Debezium event structures are based upon the structure of the table from which the changes were captured. When the structure of the source table changes (e.g., because an
ALTERstatement was applied to it), the structure and schema of the events will also change. If this is done in a manner such that the new Avro schema is compatible with the older Avro schema, then consumers will be able to process the events without disruption, even though the event structures evolve over time.
Avro’s schema mechanism is far more formal and rigorous than the free-form JSON structure, and the changes in the schemas are clearly identified when comparing any two messages.
The Avro converter, Avro (de)serializers, and Schema Registry are all open source.
It is true that using the Avro converter and deserializer requires a running Schema Registry, and that the registry becomes an integral part of your streaming infrastructure. However, this is a small price to pay for the benefits listed above.
Using the Avro Converter with Debezium
As mentioned above, in the interest of keeping the Debezium tutorial as simple as possible, we avoid using the Schema Registry or the Avro converter in the tutorial. We also don’t (yet) include the Avro converter in our Docker images, though that will change soon.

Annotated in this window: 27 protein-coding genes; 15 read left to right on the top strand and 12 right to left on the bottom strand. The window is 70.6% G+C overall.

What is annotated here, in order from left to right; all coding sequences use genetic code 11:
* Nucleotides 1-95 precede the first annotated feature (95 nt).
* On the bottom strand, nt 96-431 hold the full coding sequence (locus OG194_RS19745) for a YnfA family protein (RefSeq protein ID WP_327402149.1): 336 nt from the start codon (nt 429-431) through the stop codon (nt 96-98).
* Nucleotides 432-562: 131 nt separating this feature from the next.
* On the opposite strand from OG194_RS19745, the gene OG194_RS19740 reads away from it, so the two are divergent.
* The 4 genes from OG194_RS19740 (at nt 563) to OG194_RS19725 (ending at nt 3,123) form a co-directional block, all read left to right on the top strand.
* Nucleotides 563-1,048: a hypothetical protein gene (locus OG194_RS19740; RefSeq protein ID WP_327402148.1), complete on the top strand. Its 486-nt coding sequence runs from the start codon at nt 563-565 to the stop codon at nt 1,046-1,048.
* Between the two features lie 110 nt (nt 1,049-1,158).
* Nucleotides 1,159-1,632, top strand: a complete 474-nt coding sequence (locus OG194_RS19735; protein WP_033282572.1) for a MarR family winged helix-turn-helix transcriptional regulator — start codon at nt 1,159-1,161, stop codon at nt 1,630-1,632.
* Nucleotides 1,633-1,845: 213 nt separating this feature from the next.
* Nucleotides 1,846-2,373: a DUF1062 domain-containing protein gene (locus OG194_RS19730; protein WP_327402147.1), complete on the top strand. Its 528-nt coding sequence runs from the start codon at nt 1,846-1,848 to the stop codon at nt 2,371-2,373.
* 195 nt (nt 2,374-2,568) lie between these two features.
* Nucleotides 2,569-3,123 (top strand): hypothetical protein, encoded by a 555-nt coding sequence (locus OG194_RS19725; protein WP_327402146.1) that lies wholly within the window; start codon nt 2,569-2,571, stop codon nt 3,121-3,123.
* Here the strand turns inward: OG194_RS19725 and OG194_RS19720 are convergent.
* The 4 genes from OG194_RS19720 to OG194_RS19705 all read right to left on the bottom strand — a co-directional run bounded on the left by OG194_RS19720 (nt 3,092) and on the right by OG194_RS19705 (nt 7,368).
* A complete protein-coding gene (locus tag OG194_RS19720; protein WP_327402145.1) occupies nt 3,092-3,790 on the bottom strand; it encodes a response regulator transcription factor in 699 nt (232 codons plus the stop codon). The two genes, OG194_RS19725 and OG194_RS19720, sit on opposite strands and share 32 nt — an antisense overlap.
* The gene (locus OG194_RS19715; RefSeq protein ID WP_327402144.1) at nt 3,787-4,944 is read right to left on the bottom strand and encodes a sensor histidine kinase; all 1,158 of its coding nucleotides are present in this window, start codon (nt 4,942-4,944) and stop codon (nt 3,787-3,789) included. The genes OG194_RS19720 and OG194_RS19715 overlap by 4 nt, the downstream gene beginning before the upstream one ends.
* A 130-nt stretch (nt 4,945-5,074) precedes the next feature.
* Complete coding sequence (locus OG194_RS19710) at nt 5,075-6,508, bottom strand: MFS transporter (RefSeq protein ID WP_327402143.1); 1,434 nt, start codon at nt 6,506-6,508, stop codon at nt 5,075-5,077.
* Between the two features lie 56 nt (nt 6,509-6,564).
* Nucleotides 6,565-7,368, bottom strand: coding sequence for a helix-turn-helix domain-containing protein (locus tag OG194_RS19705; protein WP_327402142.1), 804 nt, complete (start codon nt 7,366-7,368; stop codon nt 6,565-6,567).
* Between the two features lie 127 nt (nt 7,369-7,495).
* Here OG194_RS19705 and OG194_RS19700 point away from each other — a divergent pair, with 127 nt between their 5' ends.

Nevertheless, it is absolutely possible to use the Avro Converter with the Debezium connectors when you are installing the connectors into either the Confluent Platform or into your own installation of Kafka Connect. Simply configure the Kafka Connect workers to use the Avro converter for the keys and values:
And, if you want to use the Avro Converter for Kafka Connect internal messages, then set these as well:
Once again, there is no need to configure the Debezium connectors any differently.
Debezium is an open source distributed platform that turns your existing databases into event streams, so applications can see and respond almost instantly to each committed row-level change in the databases. Debezium is built on top of Kafka and provides Kafka Connect compatible connectors that monitor specific database management systems. Debezium records the history of data changes in Kafka logs, so your application can be stopped and restarted at any time and can easily consume all of the events it missed while it was not running, ensuring that all events are processed correctly and completely. Debezium is open source under the Apache License, Version 2.0.
We hope you find Debezium interesting and useful, and want to give it a try. Follow us on Twitter @debezium, chat with us on Zulip, or join our mailing list to talk with the community. All of the code is open source on GitHub, so build the code locally and help us improve ours existing connectors and add even more connectors. If you find problems or have ideas how we can improve Debezium, please let us know or log an issue.